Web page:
- Automobile History
Frankly My Dear, It's a Wienermobile
In 1936, Oscar Mayer’s nephew, Karl, conceived a promotional gimmick to advertise their company's products. A 13 foot long hot dog on wheels, which at a cost of $5,000, soon became known as the Oscar Mayer Wienermobile. Shortly thereafter it was cruising the streets of Chicago, promoting Oscar Mayer's "German Style Wieners."
During the WW11 era in the 1950s, the car was kept off the road due to gas rationing. Oscar Mayer and the Gerstenslager Company also created several new vehicles about this time using a Dodge chassis or a Willys Jeep chassis. One of these is currently on display at the Henry Ford Museum in Dearborn, MI. These Wienermobiles visited stores, schools, orphanages and children's hospitals. They also took part in various parades and other events.
Since those early days, the vehicle has undergone numerous changes and upgrades reflecting technology of the times. There are seven Wienermobiles currently in existence, each with a two member team called “hotdoggers” which are assigned a different part of the country or territory to tour.
Today’s Wienermobile vans’ interior is drenched in yellow, with little Wienermobile designs on the seat backs. The carpet has a squirted mustard pattern on it and it has six bucket seats, a hot dog-contoured glove box, cruise control and a GPS unit. It even has a sunroof.
In 1969, newer Wienermobiles were built using a Chevrolet motor home chassis sporting Ford Thunderbird tail lights. This was the first Wienermobile model to travel abroad. And in 1976 Plastic Products, inc. integrated a fiberglass and Styrofoam version, using the same Chevrolet motor home chassis.
In 1988, the company introduced its Hotdogger program. This program hires recent college graduates to drive throughout the United States and abroad. A fleet of six new Wienermobiles were made using a converted Chevrolet van chassis for the new team of Hotdoggers.
The Wienermobile grew to 27-feet long and 11-feet high in 1995. The most recent model, built in 2004, includes voice activated GPS navigation equipment, an audio center with wireless microphone and a horn that plays the Wiener Jingle in 21 different styles of music.
However, driving the novel vehicle hasn’t been without incident. In June, 2007, an alert Arizona Department of Public Safety officer pulled over a Wienermobile with the Wisconsin license plate “YUMMY” for having an allegedly stolen license plate. The officer had checked the license plate to determine if the vehicle was street legal. The license plate was reported as being stolen out of Columbia, Missouri. Oscar Mayer had not notified authorities they had obtained a replacement plate for a previously stolen one. The Wienermobile was released soon after the error was discovered.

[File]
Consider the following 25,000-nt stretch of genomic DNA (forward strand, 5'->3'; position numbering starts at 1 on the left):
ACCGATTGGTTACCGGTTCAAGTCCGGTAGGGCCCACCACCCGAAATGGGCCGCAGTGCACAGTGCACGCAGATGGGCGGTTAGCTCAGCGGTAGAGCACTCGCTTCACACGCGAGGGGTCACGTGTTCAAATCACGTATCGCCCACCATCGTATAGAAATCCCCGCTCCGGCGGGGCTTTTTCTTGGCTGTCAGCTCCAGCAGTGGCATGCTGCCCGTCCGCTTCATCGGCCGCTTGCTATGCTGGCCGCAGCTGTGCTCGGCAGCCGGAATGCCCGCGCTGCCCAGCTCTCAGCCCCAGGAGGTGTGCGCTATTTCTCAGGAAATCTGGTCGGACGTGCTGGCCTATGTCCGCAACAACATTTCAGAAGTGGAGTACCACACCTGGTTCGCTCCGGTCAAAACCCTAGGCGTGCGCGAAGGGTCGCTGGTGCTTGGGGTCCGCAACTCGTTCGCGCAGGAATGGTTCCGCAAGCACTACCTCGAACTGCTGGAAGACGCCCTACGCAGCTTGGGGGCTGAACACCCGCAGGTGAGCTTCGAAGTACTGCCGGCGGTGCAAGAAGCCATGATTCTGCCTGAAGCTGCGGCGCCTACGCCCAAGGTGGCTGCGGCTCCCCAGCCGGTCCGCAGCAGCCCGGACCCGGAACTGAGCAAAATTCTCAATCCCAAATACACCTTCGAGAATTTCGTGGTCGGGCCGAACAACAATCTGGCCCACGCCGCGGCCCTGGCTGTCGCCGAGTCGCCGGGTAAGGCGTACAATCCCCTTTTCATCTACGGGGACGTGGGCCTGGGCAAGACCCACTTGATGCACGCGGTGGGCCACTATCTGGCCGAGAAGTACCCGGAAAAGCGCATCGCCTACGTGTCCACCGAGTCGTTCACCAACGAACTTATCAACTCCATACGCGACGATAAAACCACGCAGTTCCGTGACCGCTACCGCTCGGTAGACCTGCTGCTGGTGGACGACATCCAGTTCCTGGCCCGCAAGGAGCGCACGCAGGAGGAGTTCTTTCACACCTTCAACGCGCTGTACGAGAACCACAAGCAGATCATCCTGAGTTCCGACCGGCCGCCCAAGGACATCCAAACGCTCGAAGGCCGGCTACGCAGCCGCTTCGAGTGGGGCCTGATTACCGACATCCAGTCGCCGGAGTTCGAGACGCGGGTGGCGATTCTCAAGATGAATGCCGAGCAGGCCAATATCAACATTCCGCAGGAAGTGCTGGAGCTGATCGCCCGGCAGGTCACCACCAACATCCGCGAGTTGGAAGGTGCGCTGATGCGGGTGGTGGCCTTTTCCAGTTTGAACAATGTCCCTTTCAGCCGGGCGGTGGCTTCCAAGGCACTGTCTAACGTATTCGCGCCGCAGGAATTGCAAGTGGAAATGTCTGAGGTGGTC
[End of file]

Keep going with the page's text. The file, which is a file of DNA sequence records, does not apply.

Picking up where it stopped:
In February, 2008, a Wienermobile slid off U.S. Route 15 in Pennsylvania due to icy conditions, along with several other vehicles. Fortunately there were no injuries and the Wienermobile received only minor damage.
On July 17, 2009, a Wienermobile in Mount Pleasant, Wisconsin, was attempting to turn around in a residential driveway. The driver accidentally hit the gas pedal instead of the brake, lodging the Wienermobile under the house and destroying a deck.
On March 5, 2010, a Wienermobile was damaged when a car crashed into its side and took off the bumper. A car crashed into the side of a Wienermobile in March, 2010 taking off a bumper and causing minor injury to a 7 year old standing up in the vehicle.
During a rain storm on June 28, 2010, a Wienermobile rear-ended a car in Diboll, TX. Although no tickets were issued, both vehicles sustained minor damage in the accident.
And Texas State Troopers have also stopped a Weinermobile twice in the past two decades for speeding through the small east Texas town of Henderson.
The popularity of the Wienermobile is evident by the crowds they draw at exhibitions and the gawks and stares they receive where ever they go. Many toys and smaller versions of the Wienermobile have been made since its inception in 1936. For example the makers of “Hot Wheels” have issued to die cast versions of the car.
The "hotdogger" driver position is open to only college seniors who are about to graduate and are U.S. citizens. The job lasts from the first of June until the following first of June. Candidates are screened from an average of 2000 applicants and every March thirty final-round candidates are brought to Kraft and Oscar Mayer headquarters in Madison, Wisconsin, for interviews. Each vehicle is assigned two hotdoggers, therefore twelve people are chosen. These chosen few must be prepared to live out of hotel rooms during their year long road trip.
But before new hires are allowed to drive a Wienermobile they must complete a rigid driving program conducted by police officers in Madison, Wisconsin. There have been about 300 past hotdoggers.